And so I can believe Night at the Museum's frequently repeated selling point, that the first film and now this one encourages kids to actually go to a museum, even to believe art is a vital part of life and not just some boring old thing that hangs on a wall. It's possible too that some viewers of Battle of the Smithsonian will want to learn more about Amelia Earhart (Amy Adams) or the Tuskegee Airmen (Keith Powell, Craig Robinson). The film itself appears to take this possibility seriously, celebrating the accomplishments of persons largely marginalized or tokenized in regular U.S. history.

It also sets up a series of historical villains, like Ivan the Terrible (Christopher Guest) and Al Capone (John Bernthal), typically deemed individual deviants, but also symptoms of the broader cultural embrace of Great Men, patriarchal figures who just don't know when to stop. Their counterpart here is General George Armstrong Custer (Bill Hader), introduced as the great-white-daddy substitute for the first film's Teddy Roosevelt. His bravado and hubris have to be taken down a notch before he can join our band of heroes.

Those heroes are led by unconventional figures in U.S. national history. Sacajawea (Mizuo Peck) returns from the first film, now largely responsible for the re-education of General Custer, pointing out the obvious holes and flawed logic in his battle plans. Amelia Earhart is a no-nonsense, take-charge kind of woman whose cool head and clear thinking direct Larry's attempts to rescue his friends.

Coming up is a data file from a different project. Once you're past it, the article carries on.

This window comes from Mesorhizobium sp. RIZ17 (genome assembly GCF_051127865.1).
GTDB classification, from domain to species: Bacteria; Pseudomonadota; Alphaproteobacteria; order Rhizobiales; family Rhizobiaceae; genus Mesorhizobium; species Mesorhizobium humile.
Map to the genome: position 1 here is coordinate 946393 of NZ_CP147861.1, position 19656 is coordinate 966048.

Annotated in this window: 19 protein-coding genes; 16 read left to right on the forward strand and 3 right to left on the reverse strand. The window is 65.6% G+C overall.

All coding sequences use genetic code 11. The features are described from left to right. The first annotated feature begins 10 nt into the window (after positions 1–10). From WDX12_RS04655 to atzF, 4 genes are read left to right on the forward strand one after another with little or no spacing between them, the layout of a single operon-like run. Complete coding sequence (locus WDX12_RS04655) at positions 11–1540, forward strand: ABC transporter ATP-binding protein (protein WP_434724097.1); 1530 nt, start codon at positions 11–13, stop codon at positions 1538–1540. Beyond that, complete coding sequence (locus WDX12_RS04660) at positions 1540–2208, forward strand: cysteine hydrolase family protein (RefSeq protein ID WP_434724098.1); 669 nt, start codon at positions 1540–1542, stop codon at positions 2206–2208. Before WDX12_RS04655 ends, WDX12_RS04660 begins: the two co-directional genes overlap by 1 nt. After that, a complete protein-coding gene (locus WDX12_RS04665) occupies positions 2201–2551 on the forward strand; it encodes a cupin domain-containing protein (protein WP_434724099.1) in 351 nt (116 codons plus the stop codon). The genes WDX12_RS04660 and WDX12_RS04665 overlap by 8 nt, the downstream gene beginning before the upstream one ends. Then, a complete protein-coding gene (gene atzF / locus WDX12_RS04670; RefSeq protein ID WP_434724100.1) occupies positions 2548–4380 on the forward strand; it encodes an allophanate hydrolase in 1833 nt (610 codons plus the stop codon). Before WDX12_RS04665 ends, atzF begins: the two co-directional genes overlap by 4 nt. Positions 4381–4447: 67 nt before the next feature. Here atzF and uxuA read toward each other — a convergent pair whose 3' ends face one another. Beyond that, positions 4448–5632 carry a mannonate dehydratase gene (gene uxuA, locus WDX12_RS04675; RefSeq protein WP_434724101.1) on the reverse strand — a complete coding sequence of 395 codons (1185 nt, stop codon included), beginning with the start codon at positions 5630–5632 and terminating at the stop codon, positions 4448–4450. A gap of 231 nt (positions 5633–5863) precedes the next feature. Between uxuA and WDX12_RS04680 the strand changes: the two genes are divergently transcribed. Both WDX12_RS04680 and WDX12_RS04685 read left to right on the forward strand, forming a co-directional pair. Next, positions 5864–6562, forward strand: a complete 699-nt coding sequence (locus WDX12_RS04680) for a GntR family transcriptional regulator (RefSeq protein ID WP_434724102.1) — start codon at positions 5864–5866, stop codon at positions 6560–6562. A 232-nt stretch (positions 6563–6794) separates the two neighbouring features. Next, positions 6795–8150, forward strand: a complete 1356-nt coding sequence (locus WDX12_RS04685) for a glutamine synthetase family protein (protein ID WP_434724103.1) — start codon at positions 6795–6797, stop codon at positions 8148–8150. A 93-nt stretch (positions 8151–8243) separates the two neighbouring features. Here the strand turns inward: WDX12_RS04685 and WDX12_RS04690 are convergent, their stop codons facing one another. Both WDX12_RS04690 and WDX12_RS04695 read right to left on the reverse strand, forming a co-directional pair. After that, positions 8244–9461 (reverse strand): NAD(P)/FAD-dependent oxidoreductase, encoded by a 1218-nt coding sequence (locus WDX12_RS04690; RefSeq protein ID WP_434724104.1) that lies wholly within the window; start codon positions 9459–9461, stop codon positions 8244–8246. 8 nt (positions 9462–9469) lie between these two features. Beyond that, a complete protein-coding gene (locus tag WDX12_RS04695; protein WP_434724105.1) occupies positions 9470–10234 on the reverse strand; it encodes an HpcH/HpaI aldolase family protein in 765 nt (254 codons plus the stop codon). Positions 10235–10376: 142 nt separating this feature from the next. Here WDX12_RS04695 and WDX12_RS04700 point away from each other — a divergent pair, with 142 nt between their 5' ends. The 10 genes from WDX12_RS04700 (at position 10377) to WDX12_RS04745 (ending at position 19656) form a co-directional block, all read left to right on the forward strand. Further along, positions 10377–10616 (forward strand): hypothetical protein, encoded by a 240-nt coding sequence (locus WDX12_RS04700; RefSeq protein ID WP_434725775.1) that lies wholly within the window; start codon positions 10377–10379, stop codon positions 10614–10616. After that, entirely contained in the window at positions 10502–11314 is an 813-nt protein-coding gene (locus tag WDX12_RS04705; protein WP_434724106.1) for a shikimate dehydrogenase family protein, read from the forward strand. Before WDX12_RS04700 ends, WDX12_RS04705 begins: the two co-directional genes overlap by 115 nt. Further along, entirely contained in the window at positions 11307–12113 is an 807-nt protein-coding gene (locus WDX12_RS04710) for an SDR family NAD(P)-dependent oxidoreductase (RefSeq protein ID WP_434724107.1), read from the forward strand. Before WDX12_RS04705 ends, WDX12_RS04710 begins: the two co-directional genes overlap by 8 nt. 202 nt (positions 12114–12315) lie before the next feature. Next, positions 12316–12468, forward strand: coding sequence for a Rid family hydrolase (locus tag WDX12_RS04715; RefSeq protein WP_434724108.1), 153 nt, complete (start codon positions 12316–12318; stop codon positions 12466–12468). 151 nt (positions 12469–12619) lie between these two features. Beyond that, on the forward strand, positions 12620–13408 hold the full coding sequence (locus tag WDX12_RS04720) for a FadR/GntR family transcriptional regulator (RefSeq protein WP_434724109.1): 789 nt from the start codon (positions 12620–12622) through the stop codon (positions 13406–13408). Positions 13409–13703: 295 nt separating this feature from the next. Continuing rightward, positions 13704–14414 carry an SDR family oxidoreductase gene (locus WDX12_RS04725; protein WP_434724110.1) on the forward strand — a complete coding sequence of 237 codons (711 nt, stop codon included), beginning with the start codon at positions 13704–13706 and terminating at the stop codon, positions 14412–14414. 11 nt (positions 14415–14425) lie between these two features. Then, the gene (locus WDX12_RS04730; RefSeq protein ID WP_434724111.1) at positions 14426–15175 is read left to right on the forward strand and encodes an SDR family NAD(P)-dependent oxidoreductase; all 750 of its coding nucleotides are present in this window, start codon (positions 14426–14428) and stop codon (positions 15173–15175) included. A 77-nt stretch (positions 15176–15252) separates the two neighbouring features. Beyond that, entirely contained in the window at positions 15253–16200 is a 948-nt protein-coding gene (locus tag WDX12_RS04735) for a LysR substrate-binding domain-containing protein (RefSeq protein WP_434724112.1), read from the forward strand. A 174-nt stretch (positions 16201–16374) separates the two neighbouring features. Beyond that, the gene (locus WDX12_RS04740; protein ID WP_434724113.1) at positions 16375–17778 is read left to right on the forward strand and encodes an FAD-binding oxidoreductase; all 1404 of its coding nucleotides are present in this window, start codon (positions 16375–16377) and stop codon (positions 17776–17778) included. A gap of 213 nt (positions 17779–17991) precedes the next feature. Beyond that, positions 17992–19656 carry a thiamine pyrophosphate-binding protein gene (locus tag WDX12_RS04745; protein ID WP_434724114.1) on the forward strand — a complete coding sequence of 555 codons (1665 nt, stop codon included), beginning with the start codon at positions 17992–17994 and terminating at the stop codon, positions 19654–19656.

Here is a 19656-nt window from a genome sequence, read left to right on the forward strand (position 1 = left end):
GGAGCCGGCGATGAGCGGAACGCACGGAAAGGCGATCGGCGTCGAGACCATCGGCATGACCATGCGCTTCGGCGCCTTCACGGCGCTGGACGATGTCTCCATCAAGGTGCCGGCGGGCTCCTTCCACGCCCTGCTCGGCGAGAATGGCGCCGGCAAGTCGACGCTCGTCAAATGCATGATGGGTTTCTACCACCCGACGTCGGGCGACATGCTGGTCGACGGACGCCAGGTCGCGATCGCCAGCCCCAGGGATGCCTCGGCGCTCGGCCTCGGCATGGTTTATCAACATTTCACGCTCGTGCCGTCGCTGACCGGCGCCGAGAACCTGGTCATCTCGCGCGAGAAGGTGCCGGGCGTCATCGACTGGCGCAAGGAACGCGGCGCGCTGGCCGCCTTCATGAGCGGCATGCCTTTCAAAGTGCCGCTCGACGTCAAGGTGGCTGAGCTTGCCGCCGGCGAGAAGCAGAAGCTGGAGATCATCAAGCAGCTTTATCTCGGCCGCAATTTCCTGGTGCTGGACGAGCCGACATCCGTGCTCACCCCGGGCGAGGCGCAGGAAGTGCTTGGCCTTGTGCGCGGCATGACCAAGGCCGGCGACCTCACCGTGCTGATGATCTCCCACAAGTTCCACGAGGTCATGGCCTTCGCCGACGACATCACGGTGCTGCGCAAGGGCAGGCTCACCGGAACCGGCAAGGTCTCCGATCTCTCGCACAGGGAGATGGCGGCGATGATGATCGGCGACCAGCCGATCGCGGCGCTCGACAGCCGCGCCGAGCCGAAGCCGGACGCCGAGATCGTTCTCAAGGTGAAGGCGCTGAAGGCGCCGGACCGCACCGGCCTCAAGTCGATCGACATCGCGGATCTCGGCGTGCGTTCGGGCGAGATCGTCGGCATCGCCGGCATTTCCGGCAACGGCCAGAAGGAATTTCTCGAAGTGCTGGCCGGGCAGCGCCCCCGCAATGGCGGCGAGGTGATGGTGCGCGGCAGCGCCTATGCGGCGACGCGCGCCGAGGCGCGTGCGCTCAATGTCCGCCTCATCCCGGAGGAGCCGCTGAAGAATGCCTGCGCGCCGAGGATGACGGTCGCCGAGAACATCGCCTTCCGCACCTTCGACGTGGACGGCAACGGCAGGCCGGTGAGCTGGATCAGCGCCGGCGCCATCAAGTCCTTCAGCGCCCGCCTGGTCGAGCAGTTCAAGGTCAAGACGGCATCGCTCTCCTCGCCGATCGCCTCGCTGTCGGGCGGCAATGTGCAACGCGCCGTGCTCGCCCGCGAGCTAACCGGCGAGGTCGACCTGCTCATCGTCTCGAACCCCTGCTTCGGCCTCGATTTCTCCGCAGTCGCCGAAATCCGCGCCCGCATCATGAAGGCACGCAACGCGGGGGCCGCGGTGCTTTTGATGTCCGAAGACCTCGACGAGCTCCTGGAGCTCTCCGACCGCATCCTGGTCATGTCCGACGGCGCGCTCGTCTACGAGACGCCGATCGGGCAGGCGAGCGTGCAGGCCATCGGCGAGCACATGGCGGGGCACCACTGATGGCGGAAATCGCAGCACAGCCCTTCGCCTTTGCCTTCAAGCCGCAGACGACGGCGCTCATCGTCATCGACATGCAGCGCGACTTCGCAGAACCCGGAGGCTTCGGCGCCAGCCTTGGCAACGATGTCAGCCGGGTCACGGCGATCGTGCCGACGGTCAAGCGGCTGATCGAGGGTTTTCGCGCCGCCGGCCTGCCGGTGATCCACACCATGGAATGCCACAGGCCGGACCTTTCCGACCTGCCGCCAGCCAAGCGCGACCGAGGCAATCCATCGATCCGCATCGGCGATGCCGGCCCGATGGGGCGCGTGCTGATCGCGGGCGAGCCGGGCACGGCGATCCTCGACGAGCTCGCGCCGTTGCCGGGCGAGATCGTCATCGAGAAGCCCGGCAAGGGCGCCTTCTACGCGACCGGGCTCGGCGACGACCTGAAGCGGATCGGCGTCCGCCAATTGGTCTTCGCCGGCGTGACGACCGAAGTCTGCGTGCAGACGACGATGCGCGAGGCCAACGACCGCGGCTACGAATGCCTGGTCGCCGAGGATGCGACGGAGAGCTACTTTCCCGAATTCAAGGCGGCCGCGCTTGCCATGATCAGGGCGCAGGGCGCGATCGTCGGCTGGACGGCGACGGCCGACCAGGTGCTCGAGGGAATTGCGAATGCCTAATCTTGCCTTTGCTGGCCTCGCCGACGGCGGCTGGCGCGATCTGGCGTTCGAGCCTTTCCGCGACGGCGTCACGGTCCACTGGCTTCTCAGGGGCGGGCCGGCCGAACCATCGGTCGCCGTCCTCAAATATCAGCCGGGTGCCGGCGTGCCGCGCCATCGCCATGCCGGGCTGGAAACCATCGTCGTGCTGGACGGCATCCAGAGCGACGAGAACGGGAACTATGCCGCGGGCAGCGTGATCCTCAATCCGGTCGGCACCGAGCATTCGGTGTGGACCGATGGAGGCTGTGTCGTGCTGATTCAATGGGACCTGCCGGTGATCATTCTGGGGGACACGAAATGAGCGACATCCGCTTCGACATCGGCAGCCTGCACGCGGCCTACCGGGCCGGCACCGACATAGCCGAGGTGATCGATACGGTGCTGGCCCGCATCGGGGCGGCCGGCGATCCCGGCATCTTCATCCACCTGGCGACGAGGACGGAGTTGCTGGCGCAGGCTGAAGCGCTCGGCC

At one point, Amelia and Larry run in to a group of Tuskegee Airmen in the Air and Space Museum, one of whom immediately recognizes the aviatrix and acknowledges her influence and accomplishments. Tuskegee Airman #1 (strikingly, these historical figures remain unidentified) thanks Earhart for her determination, telling her, "People didn't think we could fly, either." It's a poignant moment, as surprising for its alternative to dominant narratives of the drive of history by great (white) men, as it is for connecting the historical struggles of a wide range of marginalized populations. In Battle of the Smithsonian, the real heroes of history are women, native peoples, and "others" of all sorts. For all that might be predictable about this film, that is an uncommon lesson.


In Americana music the present is female. Two-thirds of our year-end list is comprised of albums by women. Here, then, are the women (and a few men) who represented the best in Americana in 2017.